Congressional Democrats blasted former Education Secretary William Bennett on Thursday for saying that aborting "every black baby in this country" would reduce the crime rate, and demanded their Republican counterparts do the same.
"This is precisely the kind of insensitive, hurtful and ignorant rhetoric that Americans have grown tired of," said Rep. Bobby Rush, D-Illinois.
Bennett, who held prominent posts in the administrations of former presidents Ronald Reagan and George Bush, told a caller to his syndicated radio talk show Wednesday: "If you wanted to reduce crime, you could -- if that were your sole purpose -- you could abort every black baby in this country and your crime rate would go down.
"That would be an impossibly ridiculous and morally reprehensible thing to do, but your crime rate would go down," he said.
House Minority Leader Nancy Pelosi, D-California, called on President Bush to condemn the comments by Bennett, who was anti-drug chief in Bush's father's administration.
"What could possibly have possessed Secretary Bennett to say those words, especially at this time?" Pelosi asked. "What could he possibly have been thinking? This is what is so alarming about his words."
Bennett stood by his comments Thursday night.
"I was putting forward a hypothetical proposition. Put that forward. Examined it. And then said about it that it's morally reprehensible. To recommend abortion of an entire group of people in order to lower your crime rate is morally reprehensible. But this is what happens when you argue that the ends can justify the means," he told CNN.
"I'm not racist, and I'll put my record up against theirs," referring to Pelosi and other critics. "I've been a champion of the real civil rights issue of our times -- equal educational opportunities for kids."
"We've got to have candor and talk about these things while we reject wild hypotheses," Bennett said.
"I don't think people have the right to be angry, if they look at the whole thing. But if they get a selective part of my comment, I can see why they would be angry. If somebody thought I was advocating that, they ought to be angry. I would be angry."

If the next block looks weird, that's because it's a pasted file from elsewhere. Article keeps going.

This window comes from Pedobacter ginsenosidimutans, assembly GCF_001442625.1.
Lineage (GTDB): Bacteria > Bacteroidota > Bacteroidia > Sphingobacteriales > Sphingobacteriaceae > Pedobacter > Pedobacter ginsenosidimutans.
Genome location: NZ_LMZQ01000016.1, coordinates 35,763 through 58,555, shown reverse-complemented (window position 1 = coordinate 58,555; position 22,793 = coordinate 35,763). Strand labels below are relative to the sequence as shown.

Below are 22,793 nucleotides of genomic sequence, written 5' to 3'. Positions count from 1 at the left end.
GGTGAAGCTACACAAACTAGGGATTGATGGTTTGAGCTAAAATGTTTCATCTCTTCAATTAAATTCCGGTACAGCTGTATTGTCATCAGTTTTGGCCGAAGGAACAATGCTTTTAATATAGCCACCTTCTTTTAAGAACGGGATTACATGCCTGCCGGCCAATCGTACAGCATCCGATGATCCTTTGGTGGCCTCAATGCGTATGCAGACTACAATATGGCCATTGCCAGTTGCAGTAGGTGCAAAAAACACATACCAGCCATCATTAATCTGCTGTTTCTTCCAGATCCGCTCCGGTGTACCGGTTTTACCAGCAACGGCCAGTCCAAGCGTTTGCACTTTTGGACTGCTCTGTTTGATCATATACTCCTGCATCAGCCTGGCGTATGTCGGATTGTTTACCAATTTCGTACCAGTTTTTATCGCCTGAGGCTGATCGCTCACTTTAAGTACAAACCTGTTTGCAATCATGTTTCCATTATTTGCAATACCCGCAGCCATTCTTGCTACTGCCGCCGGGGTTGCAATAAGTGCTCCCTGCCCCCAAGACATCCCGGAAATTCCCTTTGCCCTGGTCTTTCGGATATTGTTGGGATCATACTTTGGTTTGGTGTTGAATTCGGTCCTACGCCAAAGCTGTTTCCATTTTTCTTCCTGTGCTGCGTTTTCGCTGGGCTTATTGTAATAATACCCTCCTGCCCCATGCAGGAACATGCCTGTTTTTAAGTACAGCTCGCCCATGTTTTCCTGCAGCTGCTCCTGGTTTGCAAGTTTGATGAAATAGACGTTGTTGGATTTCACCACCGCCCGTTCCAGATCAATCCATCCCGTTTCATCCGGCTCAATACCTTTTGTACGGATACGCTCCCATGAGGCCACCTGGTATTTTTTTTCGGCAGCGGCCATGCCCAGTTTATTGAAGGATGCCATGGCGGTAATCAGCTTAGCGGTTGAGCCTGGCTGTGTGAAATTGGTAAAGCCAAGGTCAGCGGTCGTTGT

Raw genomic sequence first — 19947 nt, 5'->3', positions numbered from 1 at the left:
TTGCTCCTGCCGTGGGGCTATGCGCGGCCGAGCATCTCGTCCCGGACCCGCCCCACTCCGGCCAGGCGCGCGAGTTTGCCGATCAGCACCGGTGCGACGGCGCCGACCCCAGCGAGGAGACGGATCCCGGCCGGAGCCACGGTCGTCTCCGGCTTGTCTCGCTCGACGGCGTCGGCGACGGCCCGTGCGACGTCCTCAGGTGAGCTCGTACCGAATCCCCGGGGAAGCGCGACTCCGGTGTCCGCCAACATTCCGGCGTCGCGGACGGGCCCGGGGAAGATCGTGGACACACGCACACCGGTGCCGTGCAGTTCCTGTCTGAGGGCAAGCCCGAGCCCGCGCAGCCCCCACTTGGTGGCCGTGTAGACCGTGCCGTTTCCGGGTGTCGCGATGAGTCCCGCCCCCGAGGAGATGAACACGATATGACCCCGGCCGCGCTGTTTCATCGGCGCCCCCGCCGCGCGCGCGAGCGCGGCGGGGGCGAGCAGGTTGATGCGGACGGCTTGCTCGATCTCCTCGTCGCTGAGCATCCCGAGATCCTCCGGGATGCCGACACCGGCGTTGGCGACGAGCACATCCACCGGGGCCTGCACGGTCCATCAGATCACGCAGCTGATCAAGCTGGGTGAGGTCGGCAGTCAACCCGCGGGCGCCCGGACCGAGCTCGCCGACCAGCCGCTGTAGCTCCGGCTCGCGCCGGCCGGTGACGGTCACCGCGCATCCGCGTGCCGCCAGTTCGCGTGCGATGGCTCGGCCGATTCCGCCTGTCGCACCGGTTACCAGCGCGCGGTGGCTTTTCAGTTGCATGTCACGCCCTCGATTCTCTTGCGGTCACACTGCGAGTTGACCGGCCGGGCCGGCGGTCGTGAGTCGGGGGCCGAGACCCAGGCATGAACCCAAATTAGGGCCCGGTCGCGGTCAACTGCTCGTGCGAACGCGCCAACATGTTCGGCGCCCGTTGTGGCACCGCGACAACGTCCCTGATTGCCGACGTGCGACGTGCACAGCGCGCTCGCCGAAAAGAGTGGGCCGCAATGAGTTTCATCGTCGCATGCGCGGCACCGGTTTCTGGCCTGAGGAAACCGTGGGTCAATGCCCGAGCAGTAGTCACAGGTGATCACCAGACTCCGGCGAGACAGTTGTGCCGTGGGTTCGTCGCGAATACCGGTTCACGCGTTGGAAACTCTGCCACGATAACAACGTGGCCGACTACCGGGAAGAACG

"But that's not what I advocate."
Asked if he owed people an apology, Bennett replied, "I don't think I do. I think people who misrepresented my view owe me an apology."
Bennett served as Reagan's chairman of the National Endowment for the Humanities from 1981-1985 and secretary of education from 1985-1988. From 1989-1990, he served as "drug czar" in the administration of the elder Bush.
Rush called on "my friends, the responsible Republicans" to rebuke the former Cabinet official by backing a House resolution condemning his remarks as "outrageous racism of the most bigoted and ignorant kind."
"Where is the indignation from the GOP, as one of their prominent members talk about aborting an entire race of Americans as a way of ridding this country of crime?" asked Rush, a former Black Panther. "How ridiculous! How asinine! How insane can one be?"
He called instead for "aborting" Republican policies "which have hurt the disadvantaged, the poor, average Americans for the benefit of large corporations."
Senate Minority Leader Harry Reid said he was "appalled" by Bennett's remarks.
"The Republican Party has recently taken great pains to reach out to the African-American community, and I hope that they will be swift in condemning Mr. Bennett's comments as nothing short of callous and ignorant," said Reid, D-Nevada.
And Bruce Gordon, president and CEO of the National Association for the Advancement of Colored People, demanded an apology from Bennett and the Salem Radio Network, which airs his radio program.
"In 2005, there is no place for the kind of racist statement made by Bennett," Gordon said in a written statement. "While the entire nation is trying to help survivors, black and white, to recover from the damage caused by Hurricanes Katrina and Rita, it is unconscionable for Bennett to make such ignorant and insensitive comments."
A man who answered the phone at the network said no one would be available to comment until Friday.
Bennett's 1993 repackaging of traditional morality tales, "The Book of Virtues," became a bestseller, and Bennett became a popular lecturer on moral issues. But in 2003, stung by news reports that he had lost millions of dollars in Las Vegas and Atlantic City over the last decade, he publicly renounced gambling and vowed to stay away from the slots from then on.
He is a Fox News contributor and chairman of "Americans for Victory over Terrorism," which his Web site calls "a project dedicated to sustaining and strengthening public opinion as the war on terrorism moves forward."